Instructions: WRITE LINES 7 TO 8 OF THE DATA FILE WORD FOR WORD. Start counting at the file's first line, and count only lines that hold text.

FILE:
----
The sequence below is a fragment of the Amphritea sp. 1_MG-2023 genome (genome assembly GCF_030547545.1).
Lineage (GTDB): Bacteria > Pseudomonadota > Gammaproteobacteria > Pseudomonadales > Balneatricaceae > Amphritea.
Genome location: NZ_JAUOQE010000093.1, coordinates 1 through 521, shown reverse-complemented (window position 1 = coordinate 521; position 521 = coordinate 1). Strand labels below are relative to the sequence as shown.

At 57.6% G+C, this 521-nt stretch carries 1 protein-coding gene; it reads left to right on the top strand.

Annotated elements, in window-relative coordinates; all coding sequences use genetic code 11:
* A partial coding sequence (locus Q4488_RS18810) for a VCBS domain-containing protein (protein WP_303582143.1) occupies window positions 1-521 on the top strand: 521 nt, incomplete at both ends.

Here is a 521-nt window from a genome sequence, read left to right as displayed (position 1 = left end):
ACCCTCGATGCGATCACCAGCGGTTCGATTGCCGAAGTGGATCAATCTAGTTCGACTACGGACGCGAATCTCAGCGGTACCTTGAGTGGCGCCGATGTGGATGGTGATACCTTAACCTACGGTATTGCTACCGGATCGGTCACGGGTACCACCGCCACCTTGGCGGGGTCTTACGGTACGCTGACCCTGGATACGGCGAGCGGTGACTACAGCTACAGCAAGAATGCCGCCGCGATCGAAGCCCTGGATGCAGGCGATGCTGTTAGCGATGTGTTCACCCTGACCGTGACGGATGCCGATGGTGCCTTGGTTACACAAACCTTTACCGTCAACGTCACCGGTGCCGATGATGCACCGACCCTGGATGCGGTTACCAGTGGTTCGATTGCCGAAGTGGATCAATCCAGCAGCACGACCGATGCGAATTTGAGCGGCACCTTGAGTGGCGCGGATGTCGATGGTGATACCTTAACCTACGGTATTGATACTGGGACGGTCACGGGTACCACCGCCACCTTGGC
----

Here is a 521-nt window from a genome sequence, read left to right as displayed (position 1 = left end):
ACCCTCGATGCGATCACCAGCGGTTCGATTGCCGAAGTGGATCAATCTAGTTCGACTACGGACGCGAATCTCAGCGGTACCTTGAGTGGCGCCGATGTGGATGGTGATACCTTAACCTACGGTATTGCTACCGGATCGGTCACGGGTACCACCGCCACCTTGGCGGGGTCTTACGGTACGCTGACCCTGGATACGGCGAGCGGTGACTACAGCTACAGCAAGAATGCCGCCGCGATCGAAGCCCTGGATGCAGGCGATGCTGTTAGCGATGTGTTCACCCTGACCGTGACGGATGCCGATGGTGCCTTGGTTACACAAACCTTTACCGTCAACGTCACCGGTGCCGATGATGCACCGACCCTGGATGCGGTTACCAGTGGTTCGATTGCCGAAGTGGATCAATCCAGCAGCACGACCGATGCGAATTTGAGCGGCACCTTGAGTGGCGCGGATGTCGATGGTGATACCTTAACCTACGGTATTGATACTGGGACGGTCACGGGTACCACCGCCACCTTGGC